Acoustic invention enhances ultrasound to access enclosed metal spaces

February 19, 2024

By Mariah R. Lucas

UNIVERSITY PARK, Pa. — The inside of underwater pipes and enclosed nuclear containers were inaccessible — until recently. Acoustics researchers in Penn State’s College of Engineering have developed a way to convey energy and transmit communications through metal walls using ultrasound.  

They published their innovation, a pillar-based acoustic metamaterial that operates at ultrasound frequency range, in Physical Review Applied. The work could have implications for research in space, according to the researchers.  

“If you wanted to power a device, such as a temperature sensor, inside a metal enclosure like a pipe, ultrasound waves can carry that energy to the device,” said Yun Jing, professor of acoustics and biomedical engineering and corresponding author on the paper. “But previously, the waves could not pass through metal barriers that would block sound, unless the transducers were in direct contact with the barrier.” 

The researchers created a pillar-based metamaterial: an array of tiny, cylindrical pillars positioned on a metal plate that work as resonators, which vibrate or oscillate to create acoustic resonance. 

When the metamaterial is situated between a transducer transmitter and a receiver, it dramatically enhances the ultrasonic power transmission rate through a metal barrier, without requiring direct contact between transducers and the barrier. Previously, faint ultrasound waves could pass through metal, but they lacked sufficient energy to power a sensor or pass messages through the metal.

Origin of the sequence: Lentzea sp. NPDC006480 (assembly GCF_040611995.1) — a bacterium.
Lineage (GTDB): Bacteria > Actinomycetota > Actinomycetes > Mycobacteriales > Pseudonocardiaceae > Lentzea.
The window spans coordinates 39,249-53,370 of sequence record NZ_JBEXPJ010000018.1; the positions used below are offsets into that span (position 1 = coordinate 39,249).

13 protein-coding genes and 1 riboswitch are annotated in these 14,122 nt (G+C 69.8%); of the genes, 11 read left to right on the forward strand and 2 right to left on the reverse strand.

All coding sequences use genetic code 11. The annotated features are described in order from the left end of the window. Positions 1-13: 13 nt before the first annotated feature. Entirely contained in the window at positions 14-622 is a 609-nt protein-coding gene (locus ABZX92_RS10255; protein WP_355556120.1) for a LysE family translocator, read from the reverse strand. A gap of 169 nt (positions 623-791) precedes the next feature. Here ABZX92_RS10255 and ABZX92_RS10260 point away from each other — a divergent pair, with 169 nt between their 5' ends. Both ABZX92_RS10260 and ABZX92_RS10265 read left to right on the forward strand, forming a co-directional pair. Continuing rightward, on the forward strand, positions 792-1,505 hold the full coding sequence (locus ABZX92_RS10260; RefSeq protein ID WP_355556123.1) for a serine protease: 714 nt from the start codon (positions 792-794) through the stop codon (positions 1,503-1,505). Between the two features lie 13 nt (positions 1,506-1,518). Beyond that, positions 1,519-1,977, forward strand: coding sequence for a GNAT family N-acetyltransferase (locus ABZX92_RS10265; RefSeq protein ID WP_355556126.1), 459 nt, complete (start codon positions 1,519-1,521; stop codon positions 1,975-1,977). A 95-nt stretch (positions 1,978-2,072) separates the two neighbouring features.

“With a narrow end and a wider end like a pillar, the acoustic metamaterial is designed like an acoustic resonator,” said first author Jun Ji, who recently earned his doctorate in acoustics from Penn State. “The shape of the metamaterial allows for a wireless transmission and reception of ultrasound through a metal barrier.” 

The researchers tested the function of the metamaterial sample in two experiments. In the first, they wirelessly transmitted power through a metal plate with the metamaterial using an ultrasonic transmitter and a receiver, successfully powering an LED light on the other side. This confirmed the metamaterial’s ability to transmit power through metal walls. 

In a second test case, they transmitted an image of the letters “PSU” through a metal plate with the metamaterial using encoded ultrasonic signal, confirming that communications are possible with the use of the metamaterial strengthening the transmission of ultrasound waves through metal barriers. 

Wireless communication and power for enclosed spaces can provide solutions for engineers in several areas, such as space exploration, Ji explained. Metal containers, for example, carrying samples from other planets would require a wireless alternative to maintain electrical power and communications. 

“To avoid the potential contamination of samples being brought back to Earth, the container will need wireless sensors to identify and communicate pressure leaks,” Ji said.  

Ultrasound communications — with the addition of the metamaterial — could be the solution to get samples back to Earth in the condition in which they were collected, Ji said.  

In addition to Jing and Ji, the co-authors include Hyeonu Heo, Jiaxin Zhong and Mourad Oudich, all from Penn State’s Graduate Program in Acoustics. 


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